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By Tarek Amara
TUNIS, April 18 (Reuters) - Libyan militants who kidnapped a Tunisian diplomat in Tripoli on Thursday have demanded the release of Islamist fighters detained in Tunisia, its foreign minister said.
Such kidnappings have become commonplace as Libya's political landscape fragments, and Mongi Hamdi also said Tunisia was considering reducing its diplomatic mission in the country.
The Tunisian embassy adviser taken on Thursday became the second Tunisian diplomat to be kidnapped in the Libyan capital within a month.
"We will try to interact with the kidnappers to secure the lives of our diplomats," Hamdi told reporters on Friday, without elaborating.
On Tuesday gunmen kidnapped Jordan's ambassador to Libya, demanding an Islamist militant be released from a Jordanian jail in exchange for the diplomat's freedom.
Egypt moved most of its diplomatic staff out of Libya in January after militant group kidnapped several diplomats to secure the release of one of their leaders in Egypt.
Foreign powers worry that the country's porous borders and absence of a functioning government are making it a safe haven and transit point for militant Islamists heading for Syria, Egypt or sub-Saharan countries.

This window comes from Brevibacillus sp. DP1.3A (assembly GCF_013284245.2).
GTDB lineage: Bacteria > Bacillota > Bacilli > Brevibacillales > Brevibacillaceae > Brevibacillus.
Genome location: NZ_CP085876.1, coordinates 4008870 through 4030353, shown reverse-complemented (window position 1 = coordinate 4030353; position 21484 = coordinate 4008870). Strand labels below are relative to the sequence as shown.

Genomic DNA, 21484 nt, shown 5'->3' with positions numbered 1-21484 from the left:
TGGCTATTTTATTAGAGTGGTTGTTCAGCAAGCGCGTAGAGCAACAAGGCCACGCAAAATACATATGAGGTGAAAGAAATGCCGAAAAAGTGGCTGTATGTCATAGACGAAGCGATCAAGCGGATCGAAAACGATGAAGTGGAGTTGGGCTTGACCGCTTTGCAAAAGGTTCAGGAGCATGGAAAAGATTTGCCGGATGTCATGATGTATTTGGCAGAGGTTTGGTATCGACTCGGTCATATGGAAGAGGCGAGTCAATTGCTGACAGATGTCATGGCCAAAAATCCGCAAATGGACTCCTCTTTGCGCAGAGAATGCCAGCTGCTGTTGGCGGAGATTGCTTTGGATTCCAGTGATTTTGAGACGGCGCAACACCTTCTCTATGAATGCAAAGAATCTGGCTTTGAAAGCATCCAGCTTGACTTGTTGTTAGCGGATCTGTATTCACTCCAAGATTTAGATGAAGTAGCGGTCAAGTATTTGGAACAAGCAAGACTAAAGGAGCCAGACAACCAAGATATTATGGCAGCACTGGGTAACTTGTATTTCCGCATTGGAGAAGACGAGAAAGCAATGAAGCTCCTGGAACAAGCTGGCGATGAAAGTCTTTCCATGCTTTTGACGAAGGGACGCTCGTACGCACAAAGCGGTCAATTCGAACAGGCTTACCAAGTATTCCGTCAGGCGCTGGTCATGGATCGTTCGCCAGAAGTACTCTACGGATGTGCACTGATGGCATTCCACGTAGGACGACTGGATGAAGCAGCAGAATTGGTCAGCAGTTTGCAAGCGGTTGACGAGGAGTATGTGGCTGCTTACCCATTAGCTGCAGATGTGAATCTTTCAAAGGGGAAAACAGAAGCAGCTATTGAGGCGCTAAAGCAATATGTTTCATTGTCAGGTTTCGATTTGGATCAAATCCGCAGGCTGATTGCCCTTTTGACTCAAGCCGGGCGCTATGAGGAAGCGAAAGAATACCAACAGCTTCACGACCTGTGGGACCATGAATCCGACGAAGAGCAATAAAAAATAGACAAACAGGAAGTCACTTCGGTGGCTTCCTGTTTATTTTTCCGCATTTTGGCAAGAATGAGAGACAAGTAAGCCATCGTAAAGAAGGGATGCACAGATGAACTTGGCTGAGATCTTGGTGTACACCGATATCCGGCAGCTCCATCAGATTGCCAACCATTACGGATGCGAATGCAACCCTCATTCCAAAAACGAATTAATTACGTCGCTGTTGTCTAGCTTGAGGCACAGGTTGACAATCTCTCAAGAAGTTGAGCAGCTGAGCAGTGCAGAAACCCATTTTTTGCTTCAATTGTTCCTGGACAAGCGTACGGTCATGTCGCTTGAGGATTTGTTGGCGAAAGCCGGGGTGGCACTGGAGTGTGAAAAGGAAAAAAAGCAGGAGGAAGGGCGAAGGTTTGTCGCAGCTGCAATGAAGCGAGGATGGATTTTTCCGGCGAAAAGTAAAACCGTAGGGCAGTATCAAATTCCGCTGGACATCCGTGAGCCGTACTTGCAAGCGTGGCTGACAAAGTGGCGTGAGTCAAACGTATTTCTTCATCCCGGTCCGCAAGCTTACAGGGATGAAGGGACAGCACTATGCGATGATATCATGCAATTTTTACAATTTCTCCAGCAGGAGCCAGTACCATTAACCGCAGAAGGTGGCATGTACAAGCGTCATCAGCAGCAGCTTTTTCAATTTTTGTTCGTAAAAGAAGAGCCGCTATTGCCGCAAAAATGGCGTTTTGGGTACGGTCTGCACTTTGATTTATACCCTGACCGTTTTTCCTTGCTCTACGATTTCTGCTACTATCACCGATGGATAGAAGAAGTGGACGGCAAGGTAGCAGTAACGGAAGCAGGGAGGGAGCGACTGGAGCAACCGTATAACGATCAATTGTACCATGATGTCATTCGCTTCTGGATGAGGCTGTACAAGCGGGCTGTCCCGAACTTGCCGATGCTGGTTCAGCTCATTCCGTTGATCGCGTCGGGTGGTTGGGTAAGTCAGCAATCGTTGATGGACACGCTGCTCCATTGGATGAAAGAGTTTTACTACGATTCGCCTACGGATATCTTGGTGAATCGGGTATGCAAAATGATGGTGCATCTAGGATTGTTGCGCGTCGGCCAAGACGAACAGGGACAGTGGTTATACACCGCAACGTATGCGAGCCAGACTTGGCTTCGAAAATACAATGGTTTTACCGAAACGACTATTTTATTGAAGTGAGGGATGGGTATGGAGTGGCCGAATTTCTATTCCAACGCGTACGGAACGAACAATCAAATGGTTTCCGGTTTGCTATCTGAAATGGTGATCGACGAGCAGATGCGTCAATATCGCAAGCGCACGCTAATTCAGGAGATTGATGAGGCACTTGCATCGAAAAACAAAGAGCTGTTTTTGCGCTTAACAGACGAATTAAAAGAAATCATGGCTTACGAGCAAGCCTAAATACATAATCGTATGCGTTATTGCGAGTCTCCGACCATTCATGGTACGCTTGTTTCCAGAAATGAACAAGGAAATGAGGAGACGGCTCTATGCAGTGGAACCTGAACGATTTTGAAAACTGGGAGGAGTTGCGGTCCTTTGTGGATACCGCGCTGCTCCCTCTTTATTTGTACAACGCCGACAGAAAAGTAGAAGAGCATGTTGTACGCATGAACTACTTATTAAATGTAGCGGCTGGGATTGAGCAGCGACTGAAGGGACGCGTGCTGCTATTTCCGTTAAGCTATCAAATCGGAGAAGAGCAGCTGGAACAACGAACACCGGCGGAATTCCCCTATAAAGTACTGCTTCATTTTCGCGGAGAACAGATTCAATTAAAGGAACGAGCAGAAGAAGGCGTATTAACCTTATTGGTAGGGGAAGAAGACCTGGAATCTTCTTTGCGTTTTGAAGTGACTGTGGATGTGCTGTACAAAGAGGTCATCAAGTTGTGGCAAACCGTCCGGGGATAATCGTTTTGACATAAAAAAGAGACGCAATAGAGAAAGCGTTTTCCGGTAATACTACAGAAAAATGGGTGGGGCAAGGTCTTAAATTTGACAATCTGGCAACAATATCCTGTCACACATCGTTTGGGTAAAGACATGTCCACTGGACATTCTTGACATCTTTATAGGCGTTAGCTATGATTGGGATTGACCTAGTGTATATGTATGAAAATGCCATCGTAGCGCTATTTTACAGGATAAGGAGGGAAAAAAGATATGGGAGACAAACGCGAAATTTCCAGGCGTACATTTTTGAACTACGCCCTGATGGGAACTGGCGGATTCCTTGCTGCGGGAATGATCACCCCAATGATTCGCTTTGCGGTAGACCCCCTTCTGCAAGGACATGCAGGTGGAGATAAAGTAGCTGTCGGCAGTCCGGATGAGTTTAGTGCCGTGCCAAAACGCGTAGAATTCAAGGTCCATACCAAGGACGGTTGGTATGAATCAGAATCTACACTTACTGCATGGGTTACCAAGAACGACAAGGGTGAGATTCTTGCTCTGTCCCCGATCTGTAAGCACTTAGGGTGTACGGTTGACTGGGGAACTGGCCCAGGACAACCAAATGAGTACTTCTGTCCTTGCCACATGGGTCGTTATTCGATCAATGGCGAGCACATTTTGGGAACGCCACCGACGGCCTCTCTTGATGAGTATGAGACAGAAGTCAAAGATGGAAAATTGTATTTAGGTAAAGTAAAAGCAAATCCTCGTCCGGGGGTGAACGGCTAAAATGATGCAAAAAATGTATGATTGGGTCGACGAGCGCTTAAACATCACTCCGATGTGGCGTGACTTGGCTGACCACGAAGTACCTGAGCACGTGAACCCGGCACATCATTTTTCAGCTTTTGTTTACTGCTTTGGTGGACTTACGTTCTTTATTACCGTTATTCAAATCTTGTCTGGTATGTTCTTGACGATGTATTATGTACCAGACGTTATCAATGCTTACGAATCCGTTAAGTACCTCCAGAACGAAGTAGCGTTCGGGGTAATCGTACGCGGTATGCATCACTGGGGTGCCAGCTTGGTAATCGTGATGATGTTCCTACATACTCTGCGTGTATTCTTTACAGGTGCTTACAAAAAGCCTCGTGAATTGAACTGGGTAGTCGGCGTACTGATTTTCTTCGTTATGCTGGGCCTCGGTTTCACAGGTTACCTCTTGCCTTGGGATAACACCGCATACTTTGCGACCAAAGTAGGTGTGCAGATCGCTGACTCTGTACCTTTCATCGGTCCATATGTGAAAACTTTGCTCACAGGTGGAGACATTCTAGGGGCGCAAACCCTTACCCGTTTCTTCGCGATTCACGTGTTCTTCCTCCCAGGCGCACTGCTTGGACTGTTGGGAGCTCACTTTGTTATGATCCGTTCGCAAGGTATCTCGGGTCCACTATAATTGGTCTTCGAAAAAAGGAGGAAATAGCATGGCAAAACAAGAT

Libyan authorities have been unable to disarm former rebels and Islamist militants who fought to depose ex-leader Muammar Gaddafi in 2011 and who have formed increasingly powerful and violent militias.
Last week the interim prime minister resigned after just a month into the job, saying gunmen had tried to attack his family.
Tribal groups, militias and even local citizens also resort to road blockades as a negotiating tactic. Some have resorted to shutting down the OPEC member's oil facilities.
Hamdi said the kidnappers of the Tunisian diplomatic advisor belonged to "the family of a group of terrorists detained in Tunisia because of their involvement in attacks (three years ago) against security forces in Rouhia city."
Two soldiers and two militants were killed during fighting in the northeastern Tunisian city in May 2011, the first clashes between Islamists and security forces since Tunisia's Arab spring revolution three years ago. Police arrested several Algerian and Libyan gunmen.
(Reporting by Tarek Amara; Editing by Ulf Laessing and John Stonestreet)
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